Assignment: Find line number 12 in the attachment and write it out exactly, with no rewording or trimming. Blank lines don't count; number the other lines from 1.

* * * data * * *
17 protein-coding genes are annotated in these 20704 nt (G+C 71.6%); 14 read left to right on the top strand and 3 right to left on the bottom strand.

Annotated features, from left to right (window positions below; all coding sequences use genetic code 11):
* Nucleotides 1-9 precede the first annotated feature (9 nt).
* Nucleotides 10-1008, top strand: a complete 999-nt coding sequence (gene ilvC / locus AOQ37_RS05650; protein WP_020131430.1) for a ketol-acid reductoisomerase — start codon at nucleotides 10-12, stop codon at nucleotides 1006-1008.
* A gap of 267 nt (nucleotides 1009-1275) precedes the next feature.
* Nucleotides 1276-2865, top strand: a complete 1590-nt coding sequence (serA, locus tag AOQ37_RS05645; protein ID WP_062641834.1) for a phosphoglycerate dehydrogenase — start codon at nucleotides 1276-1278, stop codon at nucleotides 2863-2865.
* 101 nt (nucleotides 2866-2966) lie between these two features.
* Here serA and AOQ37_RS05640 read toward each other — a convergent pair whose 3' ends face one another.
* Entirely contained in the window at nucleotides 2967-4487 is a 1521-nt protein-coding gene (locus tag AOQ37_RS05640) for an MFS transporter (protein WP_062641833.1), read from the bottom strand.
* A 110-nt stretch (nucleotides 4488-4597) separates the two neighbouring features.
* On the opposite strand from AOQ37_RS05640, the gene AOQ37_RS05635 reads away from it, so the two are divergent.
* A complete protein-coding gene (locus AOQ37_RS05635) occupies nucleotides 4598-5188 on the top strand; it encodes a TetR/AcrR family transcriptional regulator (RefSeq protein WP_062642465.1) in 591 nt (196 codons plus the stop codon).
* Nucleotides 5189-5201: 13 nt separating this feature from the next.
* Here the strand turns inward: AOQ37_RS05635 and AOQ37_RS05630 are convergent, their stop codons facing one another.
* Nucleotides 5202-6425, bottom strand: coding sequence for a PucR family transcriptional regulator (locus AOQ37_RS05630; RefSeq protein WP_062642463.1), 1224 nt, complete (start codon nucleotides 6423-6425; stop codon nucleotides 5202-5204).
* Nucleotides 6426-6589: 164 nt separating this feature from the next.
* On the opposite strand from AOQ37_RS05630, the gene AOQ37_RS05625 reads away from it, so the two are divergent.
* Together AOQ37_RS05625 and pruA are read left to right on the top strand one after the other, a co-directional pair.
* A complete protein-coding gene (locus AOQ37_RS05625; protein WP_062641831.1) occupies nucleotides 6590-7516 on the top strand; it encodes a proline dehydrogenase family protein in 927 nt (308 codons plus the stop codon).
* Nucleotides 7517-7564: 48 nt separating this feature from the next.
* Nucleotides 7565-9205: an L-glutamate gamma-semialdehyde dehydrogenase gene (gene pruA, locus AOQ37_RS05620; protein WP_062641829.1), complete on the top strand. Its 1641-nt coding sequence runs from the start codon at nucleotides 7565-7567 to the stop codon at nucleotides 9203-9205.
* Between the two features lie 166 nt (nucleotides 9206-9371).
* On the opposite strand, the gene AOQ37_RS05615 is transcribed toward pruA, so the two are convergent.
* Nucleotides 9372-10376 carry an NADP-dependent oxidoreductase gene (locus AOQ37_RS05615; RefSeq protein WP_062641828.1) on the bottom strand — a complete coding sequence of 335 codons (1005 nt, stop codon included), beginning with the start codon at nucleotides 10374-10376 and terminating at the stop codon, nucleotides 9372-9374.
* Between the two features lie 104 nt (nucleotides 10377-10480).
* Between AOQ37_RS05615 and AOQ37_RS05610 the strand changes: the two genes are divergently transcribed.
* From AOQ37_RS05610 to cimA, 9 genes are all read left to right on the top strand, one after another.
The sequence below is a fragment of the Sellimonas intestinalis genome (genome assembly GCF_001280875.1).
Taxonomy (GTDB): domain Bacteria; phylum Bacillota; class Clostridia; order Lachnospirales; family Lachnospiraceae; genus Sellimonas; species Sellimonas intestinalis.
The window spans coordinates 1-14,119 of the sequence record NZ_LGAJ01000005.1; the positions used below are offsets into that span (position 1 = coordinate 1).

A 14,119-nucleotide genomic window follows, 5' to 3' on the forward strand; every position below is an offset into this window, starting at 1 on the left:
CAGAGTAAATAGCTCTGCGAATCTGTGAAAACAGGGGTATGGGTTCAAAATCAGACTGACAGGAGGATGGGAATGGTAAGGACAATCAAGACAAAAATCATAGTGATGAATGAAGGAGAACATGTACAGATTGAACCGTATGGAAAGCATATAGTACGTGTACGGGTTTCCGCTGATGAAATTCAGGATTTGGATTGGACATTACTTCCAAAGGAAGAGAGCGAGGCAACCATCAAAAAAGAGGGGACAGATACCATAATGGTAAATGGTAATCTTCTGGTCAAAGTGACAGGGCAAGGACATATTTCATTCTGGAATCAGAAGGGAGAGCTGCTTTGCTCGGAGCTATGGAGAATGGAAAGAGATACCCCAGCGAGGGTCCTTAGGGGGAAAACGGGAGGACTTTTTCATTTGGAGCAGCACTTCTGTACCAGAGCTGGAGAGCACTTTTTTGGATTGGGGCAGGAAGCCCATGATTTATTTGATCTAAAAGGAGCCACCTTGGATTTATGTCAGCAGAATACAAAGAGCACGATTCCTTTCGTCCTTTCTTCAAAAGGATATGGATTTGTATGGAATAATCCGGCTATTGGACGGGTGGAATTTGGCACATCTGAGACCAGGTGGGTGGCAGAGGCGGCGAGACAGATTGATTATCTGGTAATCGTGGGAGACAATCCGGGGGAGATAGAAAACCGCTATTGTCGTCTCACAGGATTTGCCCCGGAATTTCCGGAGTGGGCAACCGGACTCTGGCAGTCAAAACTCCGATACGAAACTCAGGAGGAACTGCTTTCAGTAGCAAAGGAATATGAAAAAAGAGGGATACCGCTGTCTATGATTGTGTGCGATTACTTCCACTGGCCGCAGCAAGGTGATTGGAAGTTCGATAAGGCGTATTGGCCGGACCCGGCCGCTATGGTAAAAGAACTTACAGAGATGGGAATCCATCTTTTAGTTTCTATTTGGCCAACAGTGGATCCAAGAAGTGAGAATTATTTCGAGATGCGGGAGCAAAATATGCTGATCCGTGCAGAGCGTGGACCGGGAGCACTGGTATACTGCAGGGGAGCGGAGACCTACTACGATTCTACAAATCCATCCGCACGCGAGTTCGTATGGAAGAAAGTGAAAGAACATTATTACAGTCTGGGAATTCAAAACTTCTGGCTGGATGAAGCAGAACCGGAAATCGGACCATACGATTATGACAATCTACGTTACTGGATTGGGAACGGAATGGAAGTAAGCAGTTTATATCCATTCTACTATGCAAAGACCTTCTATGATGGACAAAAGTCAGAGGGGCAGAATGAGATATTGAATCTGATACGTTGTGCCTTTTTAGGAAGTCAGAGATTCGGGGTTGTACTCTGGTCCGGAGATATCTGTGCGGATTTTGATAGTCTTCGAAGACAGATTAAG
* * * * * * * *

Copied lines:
* A complete protein-coding gene (locus AOQ37_RS05635) occupies nucleotides 4598-5188 on the top strand; it encodes a TetR/AcrR family transcriptional regulator (RefSeq protein WP_062642465.1) in 591 nt (196 codons plus the stop codon).